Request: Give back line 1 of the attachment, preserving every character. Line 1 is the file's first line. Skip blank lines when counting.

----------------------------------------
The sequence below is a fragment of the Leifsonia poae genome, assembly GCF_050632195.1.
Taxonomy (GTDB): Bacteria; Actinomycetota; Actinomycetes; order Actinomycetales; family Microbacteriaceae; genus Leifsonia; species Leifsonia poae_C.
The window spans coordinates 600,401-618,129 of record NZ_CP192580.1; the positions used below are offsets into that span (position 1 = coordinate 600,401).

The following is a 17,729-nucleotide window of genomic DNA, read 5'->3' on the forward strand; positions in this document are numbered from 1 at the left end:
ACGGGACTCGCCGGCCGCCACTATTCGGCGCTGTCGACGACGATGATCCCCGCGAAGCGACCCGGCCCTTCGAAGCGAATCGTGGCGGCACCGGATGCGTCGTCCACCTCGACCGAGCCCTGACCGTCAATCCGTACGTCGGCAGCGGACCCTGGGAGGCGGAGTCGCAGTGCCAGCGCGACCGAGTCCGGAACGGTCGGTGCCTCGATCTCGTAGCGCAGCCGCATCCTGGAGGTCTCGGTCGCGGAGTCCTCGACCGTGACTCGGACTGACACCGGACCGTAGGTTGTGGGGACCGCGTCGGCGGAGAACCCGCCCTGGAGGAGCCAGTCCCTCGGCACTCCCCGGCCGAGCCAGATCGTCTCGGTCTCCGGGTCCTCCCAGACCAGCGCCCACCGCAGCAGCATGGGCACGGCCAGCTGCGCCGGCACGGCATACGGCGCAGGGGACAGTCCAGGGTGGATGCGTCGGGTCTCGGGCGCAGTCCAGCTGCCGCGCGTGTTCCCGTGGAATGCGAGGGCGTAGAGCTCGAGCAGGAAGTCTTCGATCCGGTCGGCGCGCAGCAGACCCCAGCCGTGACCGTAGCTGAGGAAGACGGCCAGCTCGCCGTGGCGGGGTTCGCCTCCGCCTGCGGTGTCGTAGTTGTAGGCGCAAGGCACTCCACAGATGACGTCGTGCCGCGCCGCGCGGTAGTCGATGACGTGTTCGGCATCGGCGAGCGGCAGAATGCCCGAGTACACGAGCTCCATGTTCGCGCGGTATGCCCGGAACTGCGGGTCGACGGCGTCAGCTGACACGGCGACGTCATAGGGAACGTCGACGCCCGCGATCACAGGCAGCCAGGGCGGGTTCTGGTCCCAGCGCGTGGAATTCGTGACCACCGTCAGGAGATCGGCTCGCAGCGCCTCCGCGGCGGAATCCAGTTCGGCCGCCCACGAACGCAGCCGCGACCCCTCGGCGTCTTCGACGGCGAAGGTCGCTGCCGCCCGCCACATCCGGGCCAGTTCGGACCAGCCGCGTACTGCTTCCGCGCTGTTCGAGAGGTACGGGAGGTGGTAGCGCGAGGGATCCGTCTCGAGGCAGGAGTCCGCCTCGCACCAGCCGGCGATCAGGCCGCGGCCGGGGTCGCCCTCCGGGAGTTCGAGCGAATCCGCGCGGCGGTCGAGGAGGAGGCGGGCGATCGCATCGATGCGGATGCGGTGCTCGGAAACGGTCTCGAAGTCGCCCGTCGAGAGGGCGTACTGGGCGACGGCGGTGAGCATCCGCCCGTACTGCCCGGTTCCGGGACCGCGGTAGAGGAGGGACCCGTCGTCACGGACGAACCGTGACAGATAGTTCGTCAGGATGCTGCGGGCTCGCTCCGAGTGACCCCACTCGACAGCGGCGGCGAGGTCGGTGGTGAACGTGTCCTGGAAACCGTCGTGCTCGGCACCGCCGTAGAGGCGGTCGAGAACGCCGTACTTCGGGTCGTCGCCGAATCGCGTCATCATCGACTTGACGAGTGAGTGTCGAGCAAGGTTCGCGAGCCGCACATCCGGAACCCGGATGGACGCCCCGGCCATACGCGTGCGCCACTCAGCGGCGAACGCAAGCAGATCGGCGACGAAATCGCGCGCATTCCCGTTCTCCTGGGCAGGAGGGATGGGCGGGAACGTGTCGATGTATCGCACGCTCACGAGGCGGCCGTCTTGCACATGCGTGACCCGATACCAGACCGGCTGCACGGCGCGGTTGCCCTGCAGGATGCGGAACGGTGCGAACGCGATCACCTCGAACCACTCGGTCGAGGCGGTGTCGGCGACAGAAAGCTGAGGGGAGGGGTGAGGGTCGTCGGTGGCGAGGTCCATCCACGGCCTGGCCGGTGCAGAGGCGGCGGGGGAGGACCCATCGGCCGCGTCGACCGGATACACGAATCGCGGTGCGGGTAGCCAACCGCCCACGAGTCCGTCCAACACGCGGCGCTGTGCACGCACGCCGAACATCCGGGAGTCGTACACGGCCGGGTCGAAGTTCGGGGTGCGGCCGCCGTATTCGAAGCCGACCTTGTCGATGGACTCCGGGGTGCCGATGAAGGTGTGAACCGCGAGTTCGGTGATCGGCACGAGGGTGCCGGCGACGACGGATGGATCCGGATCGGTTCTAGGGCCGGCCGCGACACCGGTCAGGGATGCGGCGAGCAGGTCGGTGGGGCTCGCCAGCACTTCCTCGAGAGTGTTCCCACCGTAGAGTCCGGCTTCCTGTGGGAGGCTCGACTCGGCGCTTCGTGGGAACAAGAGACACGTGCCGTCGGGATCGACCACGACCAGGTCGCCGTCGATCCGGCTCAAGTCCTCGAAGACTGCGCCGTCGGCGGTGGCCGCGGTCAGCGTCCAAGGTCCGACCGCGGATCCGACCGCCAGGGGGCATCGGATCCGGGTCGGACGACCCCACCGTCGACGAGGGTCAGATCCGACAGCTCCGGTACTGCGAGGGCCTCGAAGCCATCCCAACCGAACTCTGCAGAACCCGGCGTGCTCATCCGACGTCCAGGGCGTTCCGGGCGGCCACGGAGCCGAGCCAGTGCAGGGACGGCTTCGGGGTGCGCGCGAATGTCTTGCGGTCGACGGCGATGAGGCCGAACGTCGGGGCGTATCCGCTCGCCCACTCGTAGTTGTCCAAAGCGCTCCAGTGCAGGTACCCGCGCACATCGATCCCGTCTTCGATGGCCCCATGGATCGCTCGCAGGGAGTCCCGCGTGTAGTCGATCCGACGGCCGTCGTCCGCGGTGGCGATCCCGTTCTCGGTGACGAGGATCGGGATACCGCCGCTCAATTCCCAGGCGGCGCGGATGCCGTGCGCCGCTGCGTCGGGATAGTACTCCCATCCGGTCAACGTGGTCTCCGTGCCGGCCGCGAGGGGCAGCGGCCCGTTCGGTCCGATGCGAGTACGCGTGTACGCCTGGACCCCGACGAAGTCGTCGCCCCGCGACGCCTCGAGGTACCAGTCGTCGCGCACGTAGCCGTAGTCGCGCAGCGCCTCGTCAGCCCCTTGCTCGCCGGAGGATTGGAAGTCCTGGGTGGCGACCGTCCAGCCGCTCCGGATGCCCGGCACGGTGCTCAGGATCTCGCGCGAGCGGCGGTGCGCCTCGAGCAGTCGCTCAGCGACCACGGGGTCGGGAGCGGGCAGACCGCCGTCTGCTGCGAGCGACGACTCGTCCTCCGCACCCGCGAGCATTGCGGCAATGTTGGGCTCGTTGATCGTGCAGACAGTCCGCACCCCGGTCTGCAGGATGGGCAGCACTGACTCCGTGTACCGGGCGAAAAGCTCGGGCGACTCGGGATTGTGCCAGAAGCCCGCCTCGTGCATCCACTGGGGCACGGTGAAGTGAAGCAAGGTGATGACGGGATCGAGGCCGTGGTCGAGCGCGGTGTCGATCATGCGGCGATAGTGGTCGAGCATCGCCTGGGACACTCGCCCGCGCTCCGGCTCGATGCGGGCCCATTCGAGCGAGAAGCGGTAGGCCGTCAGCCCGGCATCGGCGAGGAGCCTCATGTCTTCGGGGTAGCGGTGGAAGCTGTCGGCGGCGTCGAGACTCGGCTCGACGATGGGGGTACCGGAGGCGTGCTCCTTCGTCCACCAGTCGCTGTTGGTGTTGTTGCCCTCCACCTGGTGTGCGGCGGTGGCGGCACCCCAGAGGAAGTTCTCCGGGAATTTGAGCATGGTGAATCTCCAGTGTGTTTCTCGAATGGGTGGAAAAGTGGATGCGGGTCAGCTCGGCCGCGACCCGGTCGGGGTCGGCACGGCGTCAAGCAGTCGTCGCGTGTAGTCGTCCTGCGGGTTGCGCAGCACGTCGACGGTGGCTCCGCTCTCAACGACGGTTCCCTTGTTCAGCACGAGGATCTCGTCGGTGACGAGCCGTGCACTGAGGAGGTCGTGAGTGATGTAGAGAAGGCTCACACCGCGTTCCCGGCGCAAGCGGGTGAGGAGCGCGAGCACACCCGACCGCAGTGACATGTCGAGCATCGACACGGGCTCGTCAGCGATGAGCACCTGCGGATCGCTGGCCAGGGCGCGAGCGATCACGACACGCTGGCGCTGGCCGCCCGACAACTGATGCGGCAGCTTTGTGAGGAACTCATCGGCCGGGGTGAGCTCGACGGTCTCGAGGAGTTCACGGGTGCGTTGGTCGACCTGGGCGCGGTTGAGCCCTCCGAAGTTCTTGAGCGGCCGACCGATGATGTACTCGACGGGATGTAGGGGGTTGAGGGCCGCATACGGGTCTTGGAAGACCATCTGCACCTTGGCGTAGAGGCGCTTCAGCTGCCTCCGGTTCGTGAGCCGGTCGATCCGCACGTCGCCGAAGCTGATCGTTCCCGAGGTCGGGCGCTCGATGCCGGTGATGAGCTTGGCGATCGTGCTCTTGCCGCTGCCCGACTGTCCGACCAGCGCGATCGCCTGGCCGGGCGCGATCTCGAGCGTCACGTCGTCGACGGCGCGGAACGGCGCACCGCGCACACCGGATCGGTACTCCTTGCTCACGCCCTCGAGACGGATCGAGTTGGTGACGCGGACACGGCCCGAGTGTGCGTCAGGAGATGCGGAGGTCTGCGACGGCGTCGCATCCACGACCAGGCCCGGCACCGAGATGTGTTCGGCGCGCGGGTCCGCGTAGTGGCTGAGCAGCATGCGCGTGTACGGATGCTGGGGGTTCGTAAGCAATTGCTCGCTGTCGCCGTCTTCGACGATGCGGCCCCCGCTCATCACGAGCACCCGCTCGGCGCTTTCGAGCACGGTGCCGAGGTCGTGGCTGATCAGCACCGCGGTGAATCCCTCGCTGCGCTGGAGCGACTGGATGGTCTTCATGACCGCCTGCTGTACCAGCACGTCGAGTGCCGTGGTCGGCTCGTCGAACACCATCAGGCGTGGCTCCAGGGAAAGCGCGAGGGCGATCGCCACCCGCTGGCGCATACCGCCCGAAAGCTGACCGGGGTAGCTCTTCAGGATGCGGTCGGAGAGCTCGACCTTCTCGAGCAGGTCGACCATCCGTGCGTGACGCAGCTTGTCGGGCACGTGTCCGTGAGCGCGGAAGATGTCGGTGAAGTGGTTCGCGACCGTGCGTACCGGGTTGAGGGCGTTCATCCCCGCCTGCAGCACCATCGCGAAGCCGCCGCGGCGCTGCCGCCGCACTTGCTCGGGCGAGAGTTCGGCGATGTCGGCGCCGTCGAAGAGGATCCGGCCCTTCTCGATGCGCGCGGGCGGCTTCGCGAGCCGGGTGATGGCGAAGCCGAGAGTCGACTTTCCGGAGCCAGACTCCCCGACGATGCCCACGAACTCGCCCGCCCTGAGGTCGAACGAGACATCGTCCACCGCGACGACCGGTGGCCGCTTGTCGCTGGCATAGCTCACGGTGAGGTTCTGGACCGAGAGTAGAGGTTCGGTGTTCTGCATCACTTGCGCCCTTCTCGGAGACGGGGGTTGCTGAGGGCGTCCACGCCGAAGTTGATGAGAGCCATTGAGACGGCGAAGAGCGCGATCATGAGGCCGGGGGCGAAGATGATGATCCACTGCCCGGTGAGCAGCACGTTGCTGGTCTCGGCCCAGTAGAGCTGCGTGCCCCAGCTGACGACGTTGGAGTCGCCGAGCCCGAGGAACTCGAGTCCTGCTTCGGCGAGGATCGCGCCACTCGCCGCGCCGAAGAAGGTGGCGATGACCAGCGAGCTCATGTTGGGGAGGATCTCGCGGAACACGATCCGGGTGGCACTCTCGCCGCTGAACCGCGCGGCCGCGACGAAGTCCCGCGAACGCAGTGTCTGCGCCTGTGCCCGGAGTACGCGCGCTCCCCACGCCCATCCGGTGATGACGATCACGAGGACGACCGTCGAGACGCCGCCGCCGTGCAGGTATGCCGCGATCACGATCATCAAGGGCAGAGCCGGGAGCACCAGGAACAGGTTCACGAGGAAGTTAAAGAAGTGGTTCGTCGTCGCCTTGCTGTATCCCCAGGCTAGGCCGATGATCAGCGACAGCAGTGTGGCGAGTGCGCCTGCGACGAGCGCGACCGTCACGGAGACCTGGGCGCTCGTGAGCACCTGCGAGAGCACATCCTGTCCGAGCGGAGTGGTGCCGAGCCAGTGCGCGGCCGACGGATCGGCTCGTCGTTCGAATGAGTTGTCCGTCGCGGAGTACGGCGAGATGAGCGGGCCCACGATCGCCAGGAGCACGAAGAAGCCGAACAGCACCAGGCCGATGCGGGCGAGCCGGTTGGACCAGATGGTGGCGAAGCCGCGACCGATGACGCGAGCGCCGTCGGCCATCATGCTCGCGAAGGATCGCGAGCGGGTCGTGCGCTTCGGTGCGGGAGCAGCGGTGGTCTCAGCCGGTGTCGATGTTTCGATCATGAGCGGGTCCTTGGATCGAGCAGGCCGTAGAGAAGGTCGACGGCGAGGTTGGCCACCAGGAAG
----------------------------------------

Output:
The sequence below is a fragment of the Leifsonia poae genome, assembly GCF_050632195.1.